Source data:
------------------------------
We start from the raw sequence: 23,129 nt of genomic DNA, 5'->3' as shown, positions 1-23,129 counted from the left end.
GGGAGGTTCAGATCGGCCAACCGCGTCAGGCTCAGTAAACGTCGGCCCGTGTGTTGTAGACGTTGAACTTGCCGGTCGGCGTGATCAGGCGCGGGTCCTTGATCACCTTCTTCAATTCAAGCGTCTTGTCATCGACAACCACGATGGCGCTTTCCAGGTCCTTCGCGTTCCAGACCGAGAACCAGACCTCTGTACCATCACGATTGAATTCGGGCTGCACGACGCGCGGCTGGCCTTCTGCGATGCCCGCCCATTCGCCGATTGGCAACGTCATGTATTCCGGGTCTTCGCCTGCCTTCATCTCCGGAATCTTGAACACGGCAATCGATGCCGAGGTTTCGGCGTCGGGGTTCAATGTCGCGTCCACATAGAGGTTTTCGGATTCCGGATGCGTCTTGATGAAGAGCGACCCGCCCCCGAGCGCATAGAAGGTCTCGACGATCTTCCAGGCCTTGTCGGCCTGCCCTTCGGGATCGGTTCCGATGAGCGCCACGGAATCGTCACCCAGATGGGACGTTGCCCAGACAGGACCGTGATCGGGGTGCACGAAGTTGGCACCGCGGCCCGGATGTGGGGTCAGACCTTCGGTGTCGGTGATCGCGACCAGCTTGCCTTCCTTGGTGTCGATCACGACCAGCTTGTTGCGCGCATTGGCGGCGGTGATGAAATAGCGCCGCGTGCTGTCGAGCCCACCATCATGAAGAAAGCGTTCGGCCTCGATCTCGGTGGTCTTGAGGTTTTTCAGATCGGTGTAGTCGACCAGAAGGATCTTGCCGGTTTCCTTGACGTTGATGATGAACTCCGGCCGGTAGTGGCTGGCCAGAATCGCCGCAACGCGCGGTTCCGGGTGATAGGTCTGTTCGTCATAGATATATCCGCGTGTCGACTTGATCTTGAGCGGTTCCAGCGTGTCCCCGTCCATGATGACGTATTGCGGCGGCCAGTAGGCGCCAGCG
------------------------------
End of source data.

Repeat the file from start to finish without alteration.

We start from the raw sequence: 23,129 nt of genomic DNA, 5'->3' as shown, positions 1-23,129 counted from the left end.
GGGAGGTTCAGATCGGCCAACCGCGTCAGGCTCAGTAAACGTCGGCCCGTGTGTTGTAGACGTTGAACTTGCCGGTCGGCGTGATCAGGCGCGGGTCCTTGATCACCTTCTTCAATTCAAGCGTCTTGTCATCGACAACCACGATGGCGCTTTCCAGGTCCTTCGCGTTCCAGACCGAGAACCAGACCTCTGTACCATCACGATTGAATTCGGGCTGCACGACGCGCGGCTGGCCTTCTGCGATGCCCGCCCATTCGCCGATTGGCAACGTCATGTATTCCGGGTCTTCGCCTGCCTTCATCTCCGGAATCTTGAACACGGCAATCGATGCCGAGGTTTCGGCGTCGGGGTTCAATGTCGCGTCCACATAGAGGTTTTCGGATTCCGGATGCGTCTTGATGAAGAGCGACCCGCCCCCGAGCGCATAGAAGGTCTCGACGATCTTCCAGGCCTTGTCGGCCTGCCCTTCGGGATCGGTTCCGATGAGCGCCACGGAATCGTCACCCAGATGGGACGTTGCCCAGACAGGACCGTGATCGGGGTGCACGAAGTTGGCACCGCGGCCCGGATGTGGGGTCAGACCTTCGGTGTCGGTGATCGCGACCAGCTTGCCTTCCTTGGTGTCGATCACGACCAGCTTGTTGCGCGCATTGGCGGCGGTGATGAAATAGCGCCGCGTGCTGTCGAGCCCACCATCATGAAGAAAGCGTTCGGCCTCGATCTCGGTGGTCTTGAGGTTTTTCAGATCGGTGTAGTCGACCAGAAGGATCTTGCCGGTTTCCTTGACGTTGATGATGAACTCCGGCCGGTAGTGGCTGGCCAGAATCGCCGCAACGCGCGGTTCCGGGTGATAGGTCTGTTCGTCATAGATATATCCGCGTGTCGACTTGATCTTGAGCGGTTCCAGCGTGTCCCCGTCCATGATGACGTATTGCGGCGGCCAGTAGGCGCCAGCG